UK PM May Pushes Delay After Parliament Rejects No-Deal Brexit

Update (4:15 pm ET): Bloomberg reports some details on the government's motion to delay Brexit to be voted on tomorrow.

  • Government Motion Sets Deadline of March 20 to Get Deal Done

  • Proposes Short Extension if Deal Is Passed by March 20

  • If No Deal by March 20, EU Will Determine Length of Delay

  • Government Sees Extension to June 30 if Deal Is Passed in March

Cable extended its gains...

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Update (4:00 pm ET): The EU isn't amused. A European Commission spokesman texts to say:

"To take no deal off the table, it is not enough to vote against no deal - you have to agree to a deal."

Leading Brexiteer Jacob Rees-Mogg has made the important point that this isn't binding on the government. But there's no denying the strength of the signal lawmakers just sent to May.

The key question now is what would May expect to achieve by extending until late May? Given her government has had two years already without success to try and get a deal.

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Update (3:30 pm ET):

The narrow margin - with a majority of just 4 - suggests that some ministers likely rebelled and voted against the government whipFT has speculated that resignations may follow. 

The amendment is not legally binding, so does not automatically change the process. It has no mechanism for avoiding no deal, and offers no further path away from one. No deal remains the legal default.

However, the vote is a clear indication that the Commons rejects leaving without a deal at any point in time. The government will now come under enormous pressure to take concrete steps to move away from no deal.

The amendment deleted specific references in the government's own motion to March 29 - the deadline for leaving the EU under Article 50 (and UK law) - and simply states that the house rejects leaving without "a withdrawal agreement". -FT

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Cable was extending its gains as the UK parliament headed into its vote on a no-deal brexit.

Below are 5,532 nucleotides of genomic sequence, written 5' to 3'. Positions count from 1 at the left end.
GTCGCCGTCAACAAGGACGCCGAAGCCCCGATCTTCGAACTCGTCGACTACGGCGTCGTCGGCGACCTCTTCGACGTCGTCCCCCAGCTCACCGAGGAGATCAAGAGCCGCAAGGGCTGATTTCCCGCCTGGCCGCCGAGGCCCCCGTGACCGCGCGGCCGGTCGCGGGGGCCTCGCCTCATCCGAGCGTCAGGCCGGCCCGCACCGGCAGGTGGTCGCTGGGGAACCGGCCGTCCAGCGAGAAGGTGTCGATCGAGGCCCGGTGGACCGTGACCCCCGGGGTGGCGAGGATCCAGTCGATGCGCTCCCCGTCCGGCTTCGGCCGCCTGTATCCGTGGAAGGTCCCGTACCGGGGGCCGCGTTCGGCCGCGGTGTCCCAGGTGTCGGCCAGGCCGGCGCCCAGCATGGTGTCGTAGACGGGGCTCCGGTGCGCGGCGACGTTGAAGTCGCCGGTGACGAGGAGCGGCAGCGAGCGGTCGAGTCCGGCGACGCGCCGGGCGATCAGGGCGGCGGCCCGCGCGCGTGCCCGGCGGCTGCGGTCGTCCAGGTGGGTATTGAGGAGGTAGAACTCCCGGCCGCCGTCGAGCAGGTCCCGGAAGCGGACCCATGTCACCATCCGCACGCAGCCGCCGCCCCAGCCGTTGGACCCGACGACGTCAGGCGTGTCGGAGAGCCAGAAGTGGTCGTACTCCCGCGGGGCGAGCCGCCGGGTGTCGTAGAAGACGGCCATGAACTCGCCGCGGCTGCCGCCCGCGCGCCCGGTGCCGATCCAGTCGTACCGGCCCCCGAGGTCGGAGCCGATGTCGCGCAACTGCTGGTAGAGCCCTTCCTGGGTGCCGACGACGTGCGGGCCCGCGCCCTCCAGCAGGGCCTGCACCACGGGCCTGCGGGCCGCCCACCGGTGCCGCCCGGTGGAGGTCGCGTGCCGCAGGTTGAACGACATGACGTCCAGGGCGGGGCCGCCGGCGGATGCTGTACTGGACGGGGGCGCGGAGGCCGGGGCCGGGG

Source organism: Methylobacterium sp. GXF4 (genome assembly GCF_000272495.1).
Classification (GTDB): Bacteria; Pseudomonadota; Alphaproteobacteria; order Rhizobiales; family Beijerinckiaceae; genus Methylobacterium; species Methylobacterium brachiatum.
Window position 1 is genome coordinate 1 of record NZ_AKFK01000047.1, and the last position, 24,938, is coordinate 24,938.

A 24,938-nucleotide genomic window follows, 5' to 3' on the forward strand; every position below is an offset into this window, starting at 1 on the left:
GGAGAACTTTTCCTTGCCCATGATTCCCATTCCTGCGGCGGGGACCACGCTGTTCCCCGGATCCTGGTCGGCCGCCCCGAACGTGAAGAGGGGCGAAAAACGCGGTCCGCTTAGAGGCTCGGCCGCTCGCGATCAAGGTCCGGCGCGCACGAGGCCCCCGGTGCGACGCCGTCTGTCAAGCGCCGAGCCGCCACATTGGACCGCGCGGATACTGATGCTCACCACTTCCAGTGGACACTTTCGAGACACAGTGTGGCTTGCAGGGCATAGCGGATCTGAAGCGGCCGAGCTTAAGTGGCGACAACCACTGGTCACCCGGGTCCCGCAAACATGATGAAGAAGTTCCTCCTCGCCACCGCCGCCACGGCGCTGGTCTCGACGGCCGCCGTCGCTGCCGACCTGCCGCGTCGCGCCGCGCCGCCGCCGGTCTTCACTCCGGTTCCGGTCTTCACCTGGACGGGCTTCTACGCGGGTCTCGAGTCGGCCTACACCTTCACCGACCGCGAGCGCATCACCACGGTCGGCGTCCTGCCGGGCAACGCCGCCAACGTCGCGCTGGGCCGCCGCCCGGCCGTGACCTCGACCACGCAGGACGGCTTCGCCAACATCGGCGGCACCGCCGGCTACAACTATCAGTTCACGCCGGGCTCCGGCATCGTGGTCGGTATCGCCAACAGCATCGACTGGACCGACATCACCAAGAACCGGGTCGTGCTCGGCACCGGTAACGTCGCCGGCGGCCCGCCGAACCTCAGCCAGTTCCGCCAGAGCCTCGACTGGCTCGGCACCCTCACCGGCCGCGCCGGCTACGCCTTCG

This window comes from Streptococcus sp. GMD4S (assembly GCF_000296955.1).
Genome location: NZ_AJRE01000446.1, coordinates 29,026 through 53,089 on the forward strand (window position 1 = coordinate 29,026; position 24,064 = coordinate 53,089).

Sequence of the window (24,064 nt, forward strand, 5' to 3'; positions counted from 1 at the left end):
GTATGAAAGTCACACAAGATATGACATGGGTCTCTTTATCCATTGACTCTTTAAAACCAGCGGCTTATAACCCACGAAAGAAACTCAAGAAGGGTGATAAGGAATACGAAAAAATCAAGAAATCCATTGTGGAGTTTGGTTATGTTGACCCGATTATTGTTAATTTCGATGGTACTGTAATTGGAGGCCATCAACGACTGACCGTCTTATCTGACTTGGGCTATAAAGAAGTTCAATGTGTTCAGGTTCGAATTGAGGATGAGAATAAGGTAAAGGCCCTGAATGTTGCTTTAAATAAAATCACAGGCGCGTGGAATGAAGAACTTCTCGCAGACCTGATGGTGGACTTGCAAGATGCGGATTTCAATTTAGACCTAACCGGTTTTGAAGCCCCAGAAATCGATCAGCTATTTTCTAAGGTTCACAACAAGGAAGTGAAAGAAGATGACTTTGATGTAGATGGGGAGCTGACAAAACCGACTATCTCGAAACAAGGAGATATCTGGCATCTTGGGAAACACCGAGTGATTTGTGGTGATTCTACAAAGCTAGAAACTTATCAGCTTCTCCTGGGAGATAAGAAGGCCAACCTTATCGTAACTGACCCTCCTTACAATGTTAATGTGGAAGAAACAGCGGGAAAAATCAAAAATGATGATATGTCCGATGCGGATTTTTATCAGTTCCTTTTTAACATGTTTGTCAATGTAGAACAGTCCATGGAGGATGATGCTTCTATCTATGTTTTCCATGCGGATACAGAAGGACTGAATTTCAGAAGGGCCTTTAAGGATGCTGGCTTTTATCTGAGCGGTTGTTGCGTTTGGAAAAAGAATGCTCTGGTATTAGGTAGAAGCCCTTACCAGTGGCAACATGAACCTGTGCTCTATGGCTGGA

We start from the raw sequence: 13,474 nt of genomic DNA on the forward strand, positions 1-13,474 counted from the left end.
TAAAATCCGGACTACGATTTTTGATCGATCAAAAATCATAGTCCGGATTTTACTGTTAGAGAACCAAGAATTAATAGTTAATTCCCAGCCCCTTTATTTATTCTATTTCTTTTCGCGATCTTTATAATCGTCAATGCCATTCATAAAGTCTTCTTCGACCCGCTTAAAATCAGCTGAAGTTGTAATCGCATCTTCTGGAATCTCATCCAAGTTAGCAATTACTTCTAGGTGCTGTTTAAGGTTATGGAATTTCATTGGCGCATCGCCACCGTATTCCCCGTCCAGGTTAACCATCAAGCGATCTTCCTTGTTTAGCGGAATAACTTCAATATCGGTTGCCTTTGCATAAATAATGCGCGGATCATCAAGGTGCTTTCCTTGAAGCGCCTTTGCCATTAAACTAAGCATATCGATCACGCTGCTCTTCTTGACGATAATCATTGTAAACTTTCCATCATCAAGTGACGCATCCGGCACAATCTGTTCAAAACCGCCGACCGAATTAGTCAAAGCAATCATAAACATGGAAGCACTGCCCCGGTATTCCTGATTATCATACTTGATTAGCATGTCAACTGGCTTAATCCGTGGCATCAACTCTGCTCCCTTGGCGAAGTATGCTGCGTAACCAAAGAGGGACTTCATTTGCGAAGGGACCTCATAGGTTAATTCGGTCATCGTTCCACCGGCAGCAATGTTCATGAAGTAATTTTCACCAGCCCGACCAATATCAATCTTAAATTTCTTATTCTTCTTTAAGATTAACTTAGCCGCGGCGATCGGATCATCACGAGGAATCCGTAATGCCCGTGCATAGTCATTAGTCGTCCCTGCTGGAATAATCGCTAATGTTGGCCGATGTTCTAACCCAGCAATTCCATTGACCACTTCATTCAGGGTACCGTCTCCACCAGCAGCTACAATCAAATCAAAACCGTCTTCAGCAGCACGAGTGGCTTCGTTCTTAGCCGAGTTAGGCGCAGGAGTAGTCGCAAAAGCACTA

Bloomberg's Emma Ross-Thomas points out, while lawmakers are set to walk away from the cliff's edge by taking the threat of a no-deal Brexit off the table, in some ways the recent events amount to an "own goal" (in football parlance) for Brexiteers. For those wanting a clean break from the EU, nixing May's deal raises the potential for a "soft" Brexit down the line, or even a second referendum on leaving at all.

So what is the government motion being voted on tonight? Here it is, in its own words:

"That this House declines to approve leaving the European Union without a Withdrawal Agreement and a Framework for the Future Relationship on 29 March 2019; and notes that leaving without a deal remains the default in UK and EU law unless this House and the EU ratify an agreement."

And the vote is in - the UK parliament rejects a No-Deal Brexit by 312-308.

Sending Cable higher...

While this is a non-bdining vote, May has said she abide by the vote.

U.K. Prime Minister Theresa May is now planning to ask the European Union for an extension to the March 29 Brexit deadline lasting about two months, according to people familiar with the matter.

May is planning to set out next steps and how the extension to the Article 50 deadline will work with Parliament due to vote on whether to extend the deadline on Thursday.